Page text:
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Thanks for your response.
I made a mistake in the dates - our relationship broke down in late 2010, then we were separated but living in the house together for a few months, then I moved out and she's been in the house on her own for all of 2011. So I guess that means that I could "go to court under the de facto laws of Qld"? Could you please direct me to the appropriate section/s of the Family Law Act? Where can I find more information? Is there anything I can do to progress this without seeing a lawyer? (I think that if I can set out for her exactly what steps I can take to force the sale, she might agree).
In case I'm too late and have to apply under s38, could you please answer my original question about who would be appointed as trustee? Do I need to propose someone or does the Public Trustee do this sort of thing?
Thanks again for your time.
Step 1: Determine what the assets are and their value
This will include all assets and their value as at the day that you are dividing them. It does not matter whose name the assets are in, they will form part of the matrimonial pool. Superannuation entitlements are also included.
Step 2: Determine what contributions you and your spouse made towards the assets.
This includes a consideration of both financial and non-financial contributions. Consideration is given to what assets each of you brought into the marriage as well. The weight given to your initial contribution will be dependent upon the length of your relationship. The longer the relationship the less weight given to the initial contribution.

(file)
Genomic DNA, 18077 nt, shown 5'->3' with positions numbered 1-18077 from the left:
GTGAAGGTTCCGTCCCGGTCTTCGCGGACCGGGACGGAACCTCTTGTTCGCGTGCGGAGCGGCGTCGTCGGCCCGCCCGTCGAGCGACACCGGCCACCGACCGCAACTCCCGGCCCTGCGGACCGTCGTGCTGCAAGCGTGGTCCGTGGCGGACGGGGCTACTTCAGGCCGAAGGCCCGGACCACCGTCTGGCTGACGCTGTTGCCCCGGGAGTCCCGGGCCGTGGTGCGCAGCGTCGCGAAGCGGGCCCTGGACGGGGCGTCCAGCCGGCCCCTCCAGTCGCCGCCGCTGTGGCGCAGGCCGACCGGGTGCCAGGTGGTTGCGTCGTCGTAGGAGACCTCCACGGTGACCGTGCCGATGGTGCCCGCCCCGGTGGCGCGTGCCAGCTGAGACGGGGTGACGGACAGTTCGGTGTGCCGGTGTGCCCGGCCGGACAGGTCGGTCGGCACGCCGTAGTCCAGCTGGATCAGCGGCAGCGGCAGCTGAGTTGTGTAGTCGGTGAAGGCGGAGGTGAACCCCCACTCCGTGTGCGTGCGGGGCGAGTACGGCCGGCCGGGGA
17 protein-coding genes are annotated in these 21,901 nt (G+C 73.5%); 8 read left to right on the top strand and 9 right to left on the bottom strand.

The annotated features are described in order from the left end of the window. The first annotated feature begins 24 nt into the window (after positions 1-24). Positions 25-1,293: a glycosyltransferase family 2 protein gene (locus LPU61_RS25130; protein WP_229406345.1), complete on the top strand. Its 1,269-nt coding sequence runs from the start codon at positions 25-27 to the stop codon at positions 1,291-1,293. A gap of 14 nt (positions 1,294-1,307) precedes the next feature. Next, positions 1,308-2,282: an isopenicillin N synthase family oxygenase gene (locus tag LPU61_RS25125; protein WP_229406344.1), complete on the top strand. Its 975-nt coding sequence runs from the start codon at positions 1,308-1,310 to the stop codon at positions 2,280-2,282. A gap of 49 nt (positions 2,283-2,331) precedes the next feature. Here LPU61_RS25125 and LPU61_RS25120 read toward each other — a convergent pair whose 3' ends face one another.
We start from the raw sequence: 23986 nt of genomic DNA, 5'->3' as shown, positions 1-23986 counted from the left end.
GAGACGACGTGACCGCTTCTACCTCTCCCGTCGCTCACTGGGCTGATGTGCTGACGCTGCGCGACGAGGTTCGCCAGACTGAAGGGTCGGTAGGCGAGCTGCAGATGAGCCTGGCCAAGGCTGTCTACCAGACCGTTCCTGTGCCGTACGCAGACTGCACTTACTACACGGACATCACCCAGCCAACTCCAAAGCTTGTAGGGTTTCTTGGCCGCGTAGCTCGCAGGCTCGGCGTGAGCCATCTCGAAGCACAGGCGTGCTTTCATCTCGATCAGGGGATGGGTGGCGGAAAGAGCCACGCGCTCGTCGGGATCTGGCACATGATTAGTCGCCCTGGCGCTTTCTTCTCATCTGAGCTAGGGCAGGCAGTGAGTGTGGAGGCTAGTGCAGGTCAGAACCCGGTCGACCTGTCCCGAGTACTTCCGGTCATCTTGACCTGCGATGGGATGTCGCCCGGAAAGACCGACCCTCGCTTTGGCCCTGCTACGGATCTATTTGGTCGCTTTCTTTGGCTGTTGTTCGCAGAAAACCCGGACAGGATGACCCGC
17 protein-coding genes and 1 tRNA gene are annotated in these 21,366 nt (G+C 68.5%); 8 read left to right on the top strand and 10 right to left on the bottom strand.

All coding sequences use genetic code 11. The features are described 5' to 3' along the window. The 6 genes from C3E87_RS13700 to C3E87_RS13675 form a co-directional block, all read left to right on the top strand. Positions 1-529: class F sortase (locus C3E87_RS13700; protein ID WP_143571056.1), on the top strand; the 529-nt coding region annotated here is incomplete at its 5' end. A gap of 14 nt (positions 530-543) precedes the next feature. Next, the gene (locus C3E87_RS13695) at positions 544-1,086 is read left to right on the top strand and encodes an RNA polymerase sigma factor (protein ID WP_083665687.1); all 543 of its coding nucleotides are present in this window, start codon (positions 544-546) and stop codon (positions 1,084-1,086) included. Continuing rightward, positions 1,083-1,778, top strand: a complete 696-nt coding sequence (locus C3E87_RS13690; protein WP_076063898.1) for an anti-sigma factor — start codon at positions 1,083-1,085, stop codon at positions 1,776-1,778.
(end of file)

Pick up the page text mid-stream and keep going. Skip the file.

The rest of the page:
Step 3: What are each of your future needs.
Consideration is given to your respective ages, your comparitive income earning capacity as well as other factors.
If these things don't balance equally for each spouse, then an adjustment is made in the percentages.
Step 4: Make an order that is just and equitable between both spouses
You would look at how to divide the assets to achieve the percentage division arrived at after the first three steps. Such as is the house sold, or retained by one spouse who pays the other out, does there need to be a superannuation splitting order, etc
It is not possible to provide you with a percentage range of expected property settlement without a proper consideration of all the factors in each of the four steps set out. I recommend that you make an appointment with an accredited family law specialist for a one to two hour consultation as they will then be able to provide you with initial advice of the percentage split to expect.
That is really helpful, thanks. One last thing: do we need to go through mediation before I can apply for property orders?